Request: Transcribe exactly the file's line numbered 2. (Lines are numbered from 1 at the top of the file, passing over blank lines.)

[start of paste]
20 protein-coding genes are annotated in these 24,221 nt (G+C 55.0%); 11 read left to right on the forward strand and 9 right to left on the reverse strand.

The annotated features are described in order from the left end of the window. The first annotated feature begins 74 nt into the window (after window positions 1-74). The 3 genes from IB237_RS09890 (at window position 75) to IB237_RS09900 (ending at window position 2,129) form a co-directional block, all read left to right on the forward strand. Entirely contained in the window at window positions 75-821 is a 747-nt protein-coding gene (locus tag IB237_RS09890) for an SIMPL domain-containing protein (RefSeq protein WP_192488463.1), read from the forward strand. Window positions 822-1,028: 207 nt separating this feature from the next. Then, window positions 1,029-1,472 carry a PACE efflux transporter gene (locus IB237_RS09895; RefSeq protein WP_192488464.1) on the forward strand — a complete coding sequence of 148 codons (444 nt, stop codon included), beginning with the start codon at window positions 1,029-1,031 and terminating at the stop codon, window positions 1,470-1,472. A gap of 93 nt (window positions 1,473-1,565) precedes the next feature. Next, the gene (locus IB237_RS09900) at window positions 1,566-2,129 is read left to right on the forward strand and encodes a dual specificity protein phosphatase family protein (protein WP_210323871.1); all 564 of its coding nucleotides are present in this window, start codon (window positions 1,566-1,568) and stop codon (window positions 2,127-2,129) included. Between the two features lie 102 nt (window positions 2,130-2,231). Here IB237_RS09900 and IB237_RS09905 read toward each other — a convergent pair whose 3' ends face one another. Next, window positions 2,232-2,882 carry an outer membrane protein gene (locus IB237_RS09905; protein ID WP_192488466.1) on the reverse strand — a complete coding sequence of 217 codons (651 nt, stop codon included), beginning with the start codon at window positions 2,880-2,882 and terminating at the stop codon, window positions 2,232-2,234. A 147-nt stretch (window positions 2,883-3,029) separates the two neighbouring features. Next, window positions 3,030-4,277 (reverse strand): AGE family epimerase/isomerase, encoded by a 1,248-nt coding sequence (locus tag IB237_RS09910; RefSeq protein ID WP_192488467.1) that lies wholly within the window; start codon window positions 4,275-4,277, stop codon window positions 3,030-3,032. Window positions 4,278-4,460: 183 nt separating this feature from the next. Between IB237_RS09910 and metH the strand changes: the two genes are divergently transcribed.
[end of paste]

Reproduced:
The annotated features are described in order from the left end of the window. The first annotated feature begins 74 nt into the window (after window positions 1-74). The 3 genes from IB237_RS09890 (at window position 75) to IB237_RS09900 (ending at window position 2,129) form a co-directional block, all read left to right on the forward strand. Entirely contained in the window at window positions 75-821 is a 747-nt protein-coding gene (locus tag IB237_RS09890) for an SIMPL domain-containing protein (RefSeq protein WP_192488463.1), read from the forward strand. Window positions 822-1,028: 207 nt separating this feature from the next. Then, window positions 1,029-1,472 carry a PACE efflux transporter gene (locus IB237_RS09895; RefSeq protein WP_192488464.1) on the forward strand — a complete coding sequence of 148 codons (444 nt, stop codon included), beginning with the start codon at window positions 1,029-1,031 and terminating at the stop codon, window positions 1,470-1,472. A gap of 93 nt (window positions 1,473-1,565) precedes the next feature. Next, the gene (locus IB237_RS09900) at window positions 1,566-2,129 is read left to right on the forward strand and encodes a dual specificity protein phosphatase family protein (protein WP_210323871.1); all 564 of its coding nucleotides are present in this window, start codon (window positions 1,566-1,568) and stop codon (window positions 2,127-2,129) included. Between the two features lie 102 nt (window positions 2,130-2,231). Here IB237_RS09900 and IB237_RS09905 read toward each other — a convergent pair whose 3' ends face one another. Next, window positions 2,232-2,882 carry an outer membrane protein gene (locus IB237_RS09905; protein ID WP_192488466.1) on the reverse strand — a complete coding sequence of 217 codons (651 nt, stop codon included), beginning with the start codon at window positions 2,880-2,882 and terminating at the stop codon, window positions 2,232-2,234. A 147-nt stretch (window positions 2,883-3,029) separates the two neighbouring features. Next, window positions 3,030-4,277 (reverse strand): AGE family epimerase/isomerase, encoded by a 1,248-nt coding sequence (locus tag IB237_RS09910; RefSeq protein ID WP_192488467.1) that lies wholly within the window; start codon window positions 4,275-4,277, stop codon window positions 3,030-3,032. Window positions 4,278-4,460: 183 nt separating this feature from the next. Between IB237_RS09910 and metH the strand changes: the two genes are divergently transcribed.